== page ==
City Slicker

BRIAN BAS­SETT nips around town in the new Toy­ota Aygo

The Witness - Wheels - - MOTORING -

OVER the years we have driven and reported on a wide va­ri­ety of ve­hi­cles in this col­umn, but never have we re­viewed a car in­spired by a Ja­panese car­toon.

Soon af­ter the new Aygo hit the mar­ket in 2015, hav­ing been around in an ear­lier form since 2005, David Terai, chief en­gi­neer of the Aygo, ad­mit­ted that as a boy he had loved the

As­tro Boy car­toon se­ries and wanted a de­sign for the car that was eas­ily iden­ti­fi­able and as ex­cit­ing as the car­toon. In this he ap­pears to have suc­ceeded. With its dis­tinc­tive “X” face and more rad­i­cal de­sign ap­proach than that of its pre­de­ces­sor, the new Aygo stands out in any carpark.

Our thanks to Deon Olivier, new car sales man­ager of Mc­Carthy Toy­ota Pi­eter­mar­itzburg, for al­low­ing us time with the car.


The exterior of the Aygo has a bold, an­gu­lar, youth­ful ap­proach to de­sign with sharp edges and eye-catch­ing an­gles. Be­sides the dis­tinc­tive X-styling graphic on the front of the car de­tailed in rich-look­ing pi­ano black, the LED head­lights sweep back­ward to a ris­ing win­dow line and tall tail lamps. The roof has what Toy­ota call a “Dou­ble Bub­ble” shape, which in­creases head­room and adds to ex­ter­nal in­ter­est. The ex­ter­nal de­sign is rounded off by 14-inch, steel wheeled rub­ber and elec­tri­cally-op­er­ated, colour-coded side mir­rors.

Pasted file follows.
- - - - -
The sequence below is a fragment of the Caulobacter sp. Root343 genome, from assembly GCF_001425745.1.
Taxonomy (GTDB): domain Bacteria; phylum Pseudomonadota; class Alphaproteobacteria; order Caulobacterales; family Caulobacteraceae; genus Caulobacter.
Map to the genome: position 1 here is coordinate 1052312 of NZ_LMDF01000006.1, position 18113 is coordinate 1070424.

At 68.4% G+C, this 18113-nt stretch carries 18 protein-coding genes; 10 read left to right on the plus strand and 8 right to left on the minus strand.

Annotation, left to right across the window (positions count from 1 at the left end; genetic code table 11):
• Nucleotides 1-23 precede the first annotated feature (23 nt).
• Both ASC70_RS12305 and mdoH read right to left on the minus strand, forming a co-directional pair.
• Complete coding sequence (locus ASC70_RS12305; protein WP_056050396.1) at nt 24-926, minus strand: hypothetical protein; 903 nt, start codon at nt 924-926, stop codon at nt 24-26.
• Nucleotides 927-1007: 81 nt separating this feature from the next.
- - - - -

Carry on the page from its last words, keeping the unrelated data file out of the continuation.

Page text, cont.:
In all the car is re­fresh­ing and, with its range of funky colour com­bi­na­tions, en­joy­able to look at.


The Aygo is a very com­pact A-seg­ment of­fer­ing and at first sight I won­dered if a gen­er­ous-bod­ied in­di­vid­ual like my­self would fit with any level of com­fort.

How­ever, the driver’s door opened wide enough to make ac­cess easy and the driver’s seat was not only com­fort­able and firm, but also eas­ily ad­justable to cre­ate a high-rid­ing driv­ing po­si­tion that I rather en­joyed.

The in­te­rior is well nailed to­gether and the over­all im­pres­sion is one of qual­ity and so­phis­ti­ca­tion. The typ­i­cal three-spoke tac­tile Toy­ota steer­ing wheel is en­joy­able to han­dle, while the cir­cu­lar speedome­ter and rev counter is mounted on the height-ad­justable steer­ing col­umn.

The Aygo is packed with tech­nol­ogy and a wide range of stan­dard kit.

The car sports cruise con­trol, a four-speaker DAB ra­dio, with Blue­tooth con­nec­tiv­ity and easy smart phone pair­ing via the cen­tral­ly­placed, eas­ily op­er­ated and quite im­pres­sively large touch screen.

The car has both USB port and CD ca­pa­bil­ity, mak­ing it at­trac­tive to oldies like me. Be­low the touch screen on the cen­tral stack are the air-con­di­tion­ing con­trols and ac­cess to a plug for your elec­tronic toys and the gear lever is within easy reach. The seats are ro­bustly cov­ered in two-tone up­hol­stery and the front pas­sen­ger’s seat is par­tic­u­larly com­fort­able.